Yes, this is a rant about US politics
I enjoyed Nicky Kristoff’s article today about the decay in influence of moderates in the US Republican Party. This is an old story but a good one. It is easy to forget that in the old days — before the fax machine — there were quite a few social conservatives in the Democratic Party. They were called “dixicrats”. Now we think of social conservatism as a Republican Party obsession.
So who are the real conservatives? One can argue that 19th century liberalism in Britain was a conservative reaction against Tory corruption. The great Gladstone argued forcefully that achieving social justice — even to the point of giving home rule to the Irish — was simply the right thing to do. He was not a Tory, though at one time he had hopes of leading the Tory party. But he was socially conservative as we understand the label. The Tories (conservatives) on the other hand, were more concerned with pragmatic than moral arguments. They tended to be more … shall we say …. morally flexible. And this pragmatic approach held sway among the Tories in Britain, I would argue, until Thatcher. Sadly, Mr. Cameron has not had the imagination (so far) to turn away from her style of zealotry.
Like the old fashioned Tories, US “country club conservatives” (rather active until 1980 or so) also craved stability and evolution rather than wild leaps of faith into social engineering experiments. In my memory, Gerry Ford and Nelson Rockefeller were the last of this breed. The Reagan crowd pushed them aside in 1980 when Reagan seized the nomination of the Republican Party. No one remembers his moderate opponent, John Anderson. Perhaps in reaction to perceived democratic party evangelism about civil rights, the republicans became more evangelical too — merging fervent beliefs in freedom from regulation (Reagan’s famous idea that government is the problem) and individual morality. Hmmm …. not so much unlike the 19th century British liberals.
I would argue that Mr. Obama represents the most pragmatic thinking in US politics today. But he is not allowed to admit it because he is a democrat and as such, keeper of the flame that Johnson ignited back in the 1960’s. Odd, I would say. And sadly, a failure of imagination. After all, as I posted below, it is not as if moderation has no political appeal. One just needs the imagination and courage to build confidence in the moderate message.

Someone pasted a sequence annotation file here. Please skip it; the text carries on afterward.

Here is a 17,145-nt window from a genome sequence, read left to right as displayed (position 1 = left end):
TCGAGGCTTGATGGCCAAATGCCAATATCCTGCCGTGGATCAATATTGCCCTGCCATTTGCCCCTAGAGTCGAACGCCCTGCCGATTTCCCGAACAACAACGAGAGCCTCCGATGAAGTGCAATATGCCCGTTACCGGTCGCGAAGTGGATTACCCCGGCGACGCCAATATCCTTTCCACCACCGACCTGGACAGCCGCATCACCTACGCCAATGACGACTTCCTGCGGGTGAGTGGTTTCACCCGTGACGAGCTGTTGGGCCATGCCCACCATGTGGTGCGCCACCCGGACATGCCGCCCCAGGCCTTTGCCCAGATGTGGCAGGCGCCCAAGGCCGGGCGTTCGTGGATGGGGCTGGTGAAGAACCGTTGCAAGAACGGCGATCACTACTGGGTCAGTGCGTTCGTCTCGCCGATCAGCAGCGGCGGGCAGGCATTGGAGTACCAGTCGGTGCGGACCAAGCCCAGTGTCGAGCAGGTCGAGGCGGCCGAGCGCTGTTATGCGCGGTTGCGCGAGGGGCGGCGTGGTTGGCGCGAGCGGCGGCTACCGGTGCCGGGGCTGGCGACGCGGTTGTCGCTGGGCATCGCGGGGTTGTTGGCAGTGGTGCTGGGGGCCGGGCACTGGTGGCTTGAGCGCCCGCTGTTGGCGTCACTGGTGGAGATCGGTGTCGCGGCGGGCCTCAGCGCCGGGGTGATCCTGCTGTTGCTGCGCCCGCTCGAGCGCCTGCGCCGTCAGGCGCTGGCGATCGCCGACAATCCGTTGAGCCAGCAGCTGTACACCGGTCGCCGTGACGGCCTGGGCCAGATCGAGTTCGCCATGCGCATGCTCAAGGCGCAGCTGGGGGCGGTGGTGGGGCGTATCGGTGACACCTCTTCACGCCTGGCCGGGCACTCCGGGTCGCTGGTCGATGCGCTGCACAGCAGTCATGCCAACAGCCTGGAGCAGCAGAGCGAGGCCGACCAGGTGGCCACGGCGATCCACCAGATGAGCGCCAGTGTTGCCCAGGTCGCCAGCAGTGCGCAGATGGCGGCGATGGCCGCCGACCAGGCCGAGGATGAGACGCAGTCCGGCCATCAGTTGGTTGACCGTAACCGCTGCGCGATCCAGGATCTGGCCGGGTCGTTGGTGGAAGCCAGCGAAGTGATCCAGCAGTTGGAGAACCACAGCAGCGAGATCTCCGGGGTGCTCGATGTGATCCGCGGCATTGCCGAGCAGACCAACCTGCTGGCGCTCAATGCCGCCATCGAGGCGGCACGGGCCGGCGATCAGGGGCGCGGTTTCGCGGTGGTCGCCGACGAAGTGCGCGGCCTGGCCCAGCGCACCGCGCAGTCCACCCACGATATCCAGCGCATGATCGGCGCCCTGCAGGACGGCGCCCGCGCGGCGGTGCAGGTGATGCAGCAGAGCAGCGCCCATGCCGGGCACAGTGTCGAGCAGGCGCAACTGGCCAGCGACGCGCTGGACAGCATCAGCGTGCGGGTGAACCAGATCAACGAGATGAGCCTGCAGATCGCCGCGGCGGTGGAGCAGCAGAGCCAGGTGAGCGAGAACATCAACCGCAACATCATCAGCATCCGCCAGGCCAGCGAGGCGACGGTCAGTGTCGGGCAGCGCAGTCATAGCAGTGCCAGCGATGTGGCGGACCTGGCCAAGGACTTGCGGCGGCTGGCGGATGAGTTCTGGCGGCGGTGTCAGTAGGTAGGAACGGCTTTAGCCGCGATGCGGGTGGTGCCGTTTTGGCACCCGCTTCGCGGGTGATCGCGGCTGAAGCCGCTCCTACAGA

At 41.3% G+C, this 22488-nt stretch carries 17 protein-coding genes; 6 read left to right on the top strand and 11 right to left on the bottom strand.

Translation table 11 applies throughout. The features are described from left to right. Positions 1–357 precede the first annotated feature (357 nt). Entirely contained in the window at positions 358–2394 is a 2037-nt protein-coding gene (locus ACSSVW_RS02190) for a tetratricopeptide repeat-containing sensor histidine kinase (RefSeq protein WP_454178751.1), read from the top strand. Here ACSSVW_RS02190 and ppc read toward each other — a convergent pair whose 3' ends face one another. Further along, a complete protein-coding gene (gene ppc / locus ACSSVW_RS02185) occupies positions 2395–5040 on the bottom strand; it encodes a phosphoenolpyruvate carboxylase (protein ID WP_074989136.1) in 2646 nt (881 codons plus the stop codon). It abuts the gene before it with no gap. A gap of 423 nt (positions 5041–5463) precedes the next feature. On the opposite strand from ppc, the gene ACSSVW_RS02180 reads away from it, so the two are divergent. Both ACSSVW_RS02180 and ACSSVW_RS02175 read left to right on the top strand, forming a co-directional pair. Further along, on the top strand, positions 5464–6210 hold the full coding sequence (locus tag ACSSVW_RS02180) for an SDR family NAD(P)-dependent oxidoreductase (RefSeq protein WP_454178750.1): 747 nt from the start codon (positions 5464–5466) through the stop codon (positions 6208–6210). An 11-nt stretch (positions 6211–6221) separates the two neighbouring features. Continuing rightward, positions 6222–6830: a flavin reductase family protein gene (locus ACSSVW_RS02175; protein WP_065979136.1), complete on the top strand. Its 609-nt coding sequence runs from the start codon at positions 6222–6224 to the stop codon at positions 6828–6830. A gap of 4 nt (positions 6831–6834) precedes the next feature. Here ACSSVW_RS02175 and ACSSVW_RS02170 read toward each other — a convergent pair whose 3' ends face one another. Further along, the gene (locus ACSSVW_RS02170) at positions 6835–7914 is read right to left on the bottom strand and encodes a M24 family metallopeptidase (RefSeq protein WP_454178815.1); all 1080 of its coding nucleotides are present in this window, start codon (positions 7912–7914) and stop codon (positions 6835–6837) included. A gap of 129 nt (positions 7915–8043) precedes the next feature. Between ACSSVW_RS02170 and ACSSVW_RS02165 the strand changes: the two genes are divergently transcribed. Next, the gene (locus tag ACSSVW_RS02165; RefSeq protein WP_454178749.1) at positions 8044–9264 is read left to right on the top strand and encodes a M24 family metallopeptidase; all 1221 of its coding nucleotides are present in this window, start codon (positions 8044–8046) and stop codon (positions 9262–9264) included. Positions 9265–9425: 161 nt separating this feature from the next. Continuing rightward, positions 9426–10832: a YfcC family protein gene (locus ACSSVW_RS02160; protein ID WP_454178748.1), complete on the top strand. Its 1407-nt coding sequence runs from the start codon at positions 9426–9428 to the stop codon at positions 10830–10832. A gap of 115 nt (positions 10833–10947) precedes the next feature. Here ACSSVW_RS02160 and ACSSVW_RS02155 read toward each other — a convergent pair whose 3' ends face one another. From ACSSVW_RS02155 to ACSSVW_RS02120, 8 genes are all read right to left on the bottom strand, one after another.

FOLLOW - And where did Jimmy Carter fit into this? From the outset, Carter was a policy moderate on the one hand, and a moralist and a bore (a social conservative) on the other. Like Gladstone, he liked lecturing people. In contrast, Reagan was a policy radical, social conservative and a much better politician. In my view, the mistake people make about Carter is to consider him solely as a moderate. To the contrary, Carter’s great failure (and it was a big one) was to overestimate his appeal as a smart guy — a reformer. His reforming zeal seemed important immediately after the Nixon trauma. But Carter didn’t get it that people wanted to move on, get back to friendlier — even if adversarial — ways. Carter didn’t know how to sell that and so moderation lost out in the 1980 election. Mr. Obama should take note. To be a successful pragmatist and moderate, he needs to be tough and to laugh a lot. BTW, I can’t remember ever seeing Mr. Carter laugh.
2d FOLLOW - Perhaps one reason that Republicans have strained so hard over the last four years to paint Obama as a dangerous radical is because deep at heart, they fear a resurgence of the appeal to humanistic moderation. Such a resurgence would catch them out as the radicals that they are.
3rd FOLLOW - I am also reminded here of the great shock that US republican leaders experienced during the Clinton impeachment process. Those folks were confident that if they could catch Clinton in a lie (and after a huge amount of work they did) that Americans would be revolted. A good illustration of the social conservative imagination. Their shock was that Americans were more revolted by the obvious malice shown in the witch hunt than by the lie or the underlying roguish behavior. So Clinton won that battle by connecting to “the better angels of human nature”, ie, just being not socially conservative.